For the Christian, confession is not an option. We sin, and we confess, and our life with God goes on. It can’t be otherwise. The confession of evil works is the first beginning of good works. If we have a good relationship with people in our church, and are willing and strong enough to confess our faults when we’re doing badly, this is the start of our having a good work to report. When asked how we’re doing, we can truly answer that we are doing good rather than doing evil. People who cover their sins will not prosper. But those who readily admit their faults to God and to another, and who seek prayer for their weaknesses, will receive mercy. Oh what a joy it is to have your secrets out, to have your rebellion forgiven. God says he will separate us from our sins as far as the east is from the west.

When we refuse to confess our faults (our sins), we become weak and miserable. We tend not to socialize with other believers as much. We feel like phonies. We sit around and groan all day long, feeling evil and dark. When we confess, however, and stop trying to hide our character flaws, our misdeeds, and confess our rebellion to the Lord, we are accepted, we are forgiven, and our guilt is gone. We once again feel like we are worthy of love and friendship and we tend to be more open and more full of joy.

In Psalm 51, David pours out a prayer for forgiveness and cleansing. “Have mercy upon me, O God, according to your loving kindness; according unto the multitude of Your tender mercies blot out my transgressions. Wash me thoroughly from my iniquity, and cleanse me from my sin.”

We simply cannot get this type of blessing from God if we hide our sins one from another. If we wrong a brother in the faith, we owe it to him to confess our offense and ask for his forgiveness. If we keep the offense hidden, we are cut off from him. If we fail to take that fault before the Father, we can cut ourselves off from His grace and power. God will not have fellowship with iniquity. He hates sin. Fortunately, he provided a way out of that iniquity by virtue of the ultimate sacrifice of Jesus on the Cross. I’ve heard it said before that our bad behavior, our sin, can cut us off from the Sunlight of the Spirit. Once cut off, we feel lost and alone. We cannot learn. We cannot grow. No man is an island. This is especially true of us Christians. We are not to forsake the gathering together of ourselves. We are to watch out for one another. Pray for one another. Lay hands on and heal one another. Confess our faults one to another. It is through these selfless acts that we build up the church itself. The stronger the church, the more likely it can perform as Christ has instructed. Lean on one another, confess your sins one to another, forgive one another, and help one another to perform the perfect will of God. This is why confession is good for the soul.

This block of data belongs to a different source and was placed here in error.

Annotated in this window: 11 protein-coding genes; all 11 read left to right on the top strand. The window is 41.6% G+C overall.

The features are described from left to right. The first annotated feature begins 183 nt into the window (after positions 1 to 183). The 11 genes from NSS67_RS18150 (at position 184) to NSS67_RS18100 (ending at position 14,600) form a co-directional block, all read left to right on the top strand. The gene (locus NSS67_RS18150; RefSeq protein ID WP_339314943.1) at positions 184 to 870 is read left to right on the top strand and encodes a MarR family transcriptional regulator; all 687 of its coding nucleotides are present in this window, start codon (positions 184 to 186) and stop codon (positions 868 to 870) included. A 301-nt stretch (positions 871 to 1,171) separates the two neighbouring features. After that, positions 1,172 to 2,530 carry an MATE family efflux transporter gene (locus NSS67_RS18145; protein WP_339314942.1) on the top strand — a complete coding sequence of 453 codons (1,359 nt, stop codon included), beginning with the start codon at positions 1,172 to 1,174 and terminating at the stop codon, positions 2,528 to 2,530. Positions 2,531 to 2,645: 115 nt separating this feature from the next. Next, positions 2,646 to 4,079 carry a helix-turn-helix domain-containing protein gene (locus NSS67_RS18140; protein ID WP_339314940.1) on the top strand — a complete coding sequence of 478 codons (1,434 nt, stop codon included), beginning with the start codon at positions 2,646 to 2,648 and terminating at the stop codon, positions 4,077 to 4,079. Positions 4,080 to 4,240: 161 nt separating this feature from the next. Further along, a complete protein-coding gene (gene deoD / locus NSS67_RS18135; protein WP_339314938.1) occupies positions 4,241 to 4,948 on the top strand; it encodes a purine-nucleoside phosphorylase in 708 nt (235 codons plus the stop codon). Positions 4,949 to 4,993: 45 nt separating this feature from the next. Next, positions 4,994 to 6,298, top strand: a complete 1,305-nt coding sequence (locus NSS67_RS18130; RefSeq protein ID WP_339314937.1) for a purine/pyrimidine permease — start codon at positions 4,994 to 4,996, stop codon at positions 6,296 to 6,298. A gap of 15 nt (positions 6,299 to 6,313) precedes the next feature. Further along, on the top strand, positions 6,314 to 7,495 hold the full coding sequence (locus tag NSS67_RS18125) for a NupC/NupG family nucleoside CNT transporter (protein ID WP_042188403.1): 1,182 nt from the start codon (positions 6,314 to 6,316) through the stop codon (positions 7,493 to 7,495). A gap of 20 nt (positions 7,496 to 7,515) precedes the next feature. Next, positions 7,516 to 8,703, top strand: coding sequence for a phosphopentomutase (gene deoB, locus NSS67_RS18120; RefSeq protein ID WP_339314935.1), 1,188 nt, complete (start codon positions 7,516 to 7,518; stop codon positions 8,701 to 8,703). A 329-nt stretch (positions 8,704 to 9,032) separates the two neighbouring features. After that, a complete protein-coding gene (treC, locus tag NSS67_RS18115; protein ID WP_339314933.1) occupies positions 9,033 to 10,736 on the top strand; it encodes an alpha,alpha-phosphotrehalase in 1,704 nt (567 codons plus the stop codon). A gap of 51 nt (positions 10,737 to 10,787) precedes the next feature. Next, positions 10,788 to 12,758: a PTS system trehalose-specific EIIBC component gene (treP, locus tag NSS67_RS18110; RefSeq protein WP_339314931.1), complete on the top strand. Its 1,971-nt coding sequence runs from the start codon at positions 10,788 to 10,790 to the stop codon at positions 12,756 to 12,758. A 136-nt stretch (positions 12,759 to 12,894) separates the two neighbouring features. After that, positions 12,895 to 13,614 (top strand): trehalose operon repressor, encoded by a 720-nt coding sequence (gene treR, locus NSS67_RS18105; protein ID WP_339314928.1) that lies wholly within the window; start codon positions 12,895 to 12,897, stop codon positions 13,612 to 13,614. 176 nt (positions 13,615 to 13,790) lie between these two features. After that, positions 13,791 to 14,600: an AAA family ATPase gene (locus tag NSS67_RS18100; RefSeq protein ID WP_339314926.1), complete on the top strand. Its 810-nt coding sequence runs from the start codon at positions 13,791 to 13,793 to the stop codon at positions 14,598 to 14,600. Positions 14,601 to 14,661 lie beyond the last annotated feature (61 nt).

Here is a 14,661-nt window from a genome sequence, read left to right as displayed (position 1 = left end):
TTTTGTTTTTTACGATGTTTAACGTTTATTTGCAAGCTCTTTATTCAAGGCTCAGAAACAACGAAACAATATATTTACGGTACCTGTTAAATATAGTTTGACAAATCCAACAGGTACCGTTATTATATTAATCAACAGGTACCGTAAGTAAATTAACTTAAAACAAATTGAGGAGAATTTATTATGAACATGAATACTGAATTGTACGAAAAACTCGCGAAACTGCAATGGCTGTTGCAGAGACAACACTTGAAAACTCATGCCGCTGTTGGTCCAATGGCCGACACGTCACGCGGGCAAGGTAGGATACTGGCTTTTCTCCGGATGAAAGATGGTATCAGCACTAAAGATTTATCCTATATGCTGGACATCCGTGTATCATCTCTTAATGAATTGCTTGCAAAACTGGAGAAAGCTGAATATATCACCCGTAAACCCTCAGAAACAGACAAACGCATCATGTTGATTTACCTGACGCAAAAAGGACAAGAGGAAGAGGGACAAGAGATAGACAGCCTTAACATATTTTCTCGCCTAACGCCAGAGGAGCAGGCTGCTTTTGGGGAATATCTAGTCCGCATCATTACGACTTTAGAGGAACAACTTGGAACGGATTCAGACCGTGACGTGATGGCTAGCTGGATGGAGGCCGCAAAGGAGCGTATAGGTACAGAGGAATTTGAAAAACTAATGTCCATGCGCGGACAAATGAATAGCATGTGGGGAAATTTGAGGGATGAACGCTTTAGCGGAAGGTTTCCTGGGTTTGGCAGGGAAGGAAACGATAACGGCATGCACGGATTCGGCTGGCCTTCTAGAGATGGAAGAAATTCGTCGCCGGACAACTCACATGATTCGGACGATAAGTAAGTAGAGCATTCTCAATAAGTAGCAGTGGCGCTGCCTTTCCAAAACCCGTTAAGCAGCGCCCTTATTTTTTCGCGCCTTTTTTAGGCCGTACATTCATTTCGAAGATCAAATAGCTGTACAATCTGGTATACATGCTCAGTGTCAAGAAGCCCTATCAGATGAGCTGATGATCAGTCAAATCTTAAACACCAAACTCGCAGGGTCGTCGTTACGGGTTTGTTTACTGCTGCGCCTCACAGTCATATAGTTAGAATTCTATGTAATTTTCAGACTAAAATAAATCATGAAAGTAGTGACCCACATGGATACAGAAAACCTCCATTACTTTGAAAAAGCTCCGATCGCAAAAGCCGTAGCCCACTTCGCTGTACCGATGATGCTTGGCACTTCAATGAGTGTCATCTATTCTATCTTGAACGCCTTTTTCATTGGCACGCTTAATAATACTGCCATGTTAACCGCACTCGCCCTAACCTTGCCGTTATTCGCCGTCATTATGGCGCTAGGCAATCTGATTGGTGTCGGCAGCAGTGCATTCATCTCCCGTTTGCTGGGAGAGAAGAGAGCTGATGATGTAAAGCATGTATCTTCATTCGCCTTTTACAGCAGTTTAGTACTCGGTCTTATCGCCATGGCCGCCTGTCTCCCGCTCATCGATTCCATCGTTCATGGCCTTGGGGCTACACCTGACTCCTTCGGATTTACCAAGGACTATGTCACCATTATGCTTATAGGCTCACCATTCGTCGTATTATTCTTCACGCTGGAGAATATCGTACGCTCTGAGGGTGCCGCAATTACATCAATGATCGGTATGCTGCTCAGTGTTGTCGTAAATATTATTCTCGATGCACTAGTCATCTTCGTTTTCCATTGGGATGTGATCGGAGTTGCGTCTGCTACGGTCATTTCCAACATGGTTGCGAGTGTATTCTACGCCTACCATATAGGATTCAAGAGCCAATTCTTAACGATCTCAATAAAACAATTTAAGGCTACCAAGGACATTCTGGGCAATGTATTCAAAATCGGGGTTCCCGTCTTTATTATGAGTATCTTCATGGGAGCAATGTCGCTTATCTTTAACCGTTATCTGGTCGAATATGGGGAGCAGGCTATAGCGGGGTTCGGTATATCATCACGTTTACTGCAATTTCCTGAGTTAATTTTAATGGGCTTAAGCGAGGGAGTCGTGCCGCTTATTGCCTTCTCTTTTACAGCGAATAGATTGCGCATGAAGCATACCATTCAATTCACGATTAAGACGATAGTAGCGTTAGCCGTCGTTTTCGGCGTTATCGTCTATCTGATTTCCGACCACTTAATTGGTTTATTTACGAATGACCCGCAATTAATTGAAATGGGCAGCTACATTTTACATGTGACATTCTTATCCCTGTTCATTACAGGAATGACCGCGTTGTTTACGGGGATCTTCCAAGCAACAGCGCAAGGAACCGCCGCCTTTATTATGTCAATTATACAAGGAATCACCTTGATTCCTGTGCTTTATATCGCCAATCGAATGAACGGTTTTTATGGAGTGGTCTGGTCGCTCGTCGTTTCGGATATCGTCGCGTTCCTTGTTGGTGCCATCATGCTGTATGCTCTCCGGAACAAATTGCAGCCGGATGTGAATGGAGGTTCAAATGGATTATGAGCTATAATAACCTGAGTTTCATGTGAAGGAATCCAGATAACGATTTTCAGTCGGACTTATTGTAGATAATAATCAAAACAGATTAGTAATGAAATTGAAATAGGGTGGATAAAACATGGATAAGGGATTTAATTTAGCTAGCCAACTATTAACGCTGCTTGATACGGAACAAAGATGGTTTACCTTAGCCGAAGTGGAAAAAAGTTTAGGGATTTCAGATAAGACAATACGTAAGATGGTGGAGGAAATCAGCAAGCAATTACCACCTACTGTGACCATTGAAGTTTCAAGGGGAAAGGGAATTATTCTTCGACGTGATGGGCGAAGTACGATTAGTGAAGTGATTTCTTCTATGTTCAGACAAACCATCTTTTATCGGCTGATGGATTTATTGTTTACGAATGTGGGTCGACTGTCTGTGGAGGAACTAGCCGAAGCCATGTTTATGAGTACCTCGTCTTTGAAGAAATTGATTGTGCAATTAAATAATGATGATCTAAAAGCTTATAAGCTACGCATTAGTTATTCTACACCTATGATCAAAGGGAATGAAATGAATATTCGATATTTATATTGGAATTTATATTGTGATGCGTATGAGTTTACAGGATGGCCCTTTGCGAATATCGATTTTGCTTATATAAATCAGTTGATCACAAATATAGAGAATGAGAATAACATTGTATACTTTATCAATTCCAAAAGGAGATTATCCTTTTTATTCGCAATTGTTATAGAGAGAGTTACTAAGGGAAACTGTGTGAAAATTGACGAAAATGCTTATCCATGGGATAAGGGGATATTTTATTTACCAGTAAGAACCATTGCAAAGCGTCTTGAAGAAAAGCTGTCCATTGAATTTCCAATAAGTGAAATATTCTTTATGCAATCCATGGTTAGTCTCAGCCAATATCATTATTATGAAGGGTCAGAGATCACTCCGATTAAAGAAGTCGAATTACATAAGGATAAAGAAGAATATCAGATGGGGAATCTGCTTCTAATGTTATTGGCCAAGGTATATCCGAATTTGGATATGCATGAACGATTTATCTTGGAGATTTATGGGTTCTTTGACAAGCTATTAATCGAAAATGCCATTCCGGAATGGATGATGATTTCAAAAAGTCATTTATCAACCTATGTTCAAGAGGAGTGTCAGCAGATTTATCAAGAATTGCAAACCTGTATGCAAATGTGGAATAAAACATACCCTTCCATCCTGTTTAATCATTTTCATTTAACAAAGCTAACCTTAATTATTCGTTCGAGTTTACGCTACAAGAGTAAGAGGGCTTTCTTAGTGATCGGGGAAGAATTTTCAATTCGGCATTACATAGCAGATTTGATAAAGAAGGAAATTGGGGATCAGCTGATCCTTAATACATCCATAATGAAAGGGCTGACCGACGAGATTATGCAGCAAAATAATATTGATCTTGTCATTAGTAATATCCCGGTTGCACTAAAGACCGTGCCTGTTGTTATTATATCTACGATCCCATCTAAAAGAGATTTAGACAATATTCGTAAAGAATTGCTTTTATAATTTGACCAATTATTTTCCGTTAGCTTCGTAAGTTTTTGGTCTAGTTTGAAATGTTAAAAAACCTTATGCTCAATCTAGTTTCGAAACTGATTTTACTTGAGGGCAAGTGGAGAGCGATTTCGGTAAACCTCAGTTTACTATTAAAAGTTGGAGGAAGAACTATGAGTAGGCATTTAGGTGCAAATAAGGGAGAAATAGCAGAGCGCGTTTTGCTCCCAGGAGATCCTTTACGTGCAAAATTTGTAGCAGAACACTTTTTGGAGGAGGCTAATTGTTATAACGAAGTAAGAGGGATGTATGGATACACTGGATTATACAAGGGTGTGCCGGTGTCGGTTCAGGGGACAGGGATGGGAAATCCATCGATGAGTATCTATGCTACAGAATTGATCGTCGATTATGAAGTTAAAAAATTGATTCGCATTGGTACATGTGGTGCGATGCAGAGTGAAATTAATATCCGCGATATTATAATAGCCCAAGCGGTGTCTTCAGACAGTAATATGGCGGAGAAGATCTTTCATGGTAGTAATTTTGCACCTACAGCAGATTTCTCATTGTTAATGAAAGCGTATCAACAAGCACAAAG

The Problem With Being Offended

Pride keeps you from dealing with the truth. It distorts your vision. You never change when you think everything is fine. Pride hardens your heart and dims the eyes of your understanding. The problem with being offended is you focus on the other person and not yourself. This keeps you from the change of heart that will set you free. Pride causes you to see yourself as a victim. Your attitude becomes, “I was mistreated and misjudged; therefore, I am justified in my behavior.” Because you believe you are innocent and falsely accused, you hold back forgiveness. Though your true heart condition is hidden from you, it is not hidden from God. Just because you were mistreated, you do not have permission to hold on to an offense. Two wrongs don’t make a right!

Jesus said our ability to see correctly is another key to being freed from deception. Often when we are offended we see ourselves as victims and blame those who have hurt us. We justify our bitterness, our unwillingness to forgive, our anger, envy and resentment as they surface. Sometimes we even resent those who remind us of others who have hurt us. When we blame others and defend our own position, we are blind. We struggle to remove the speck from our brother’s eye when there is a plank in ours. It is the revelation of truth that brings freedom to us. When the Spirit of God shows us our sin, He always does it in such a way that it seems separate from us. This brings conviction, but does not bring condemnation.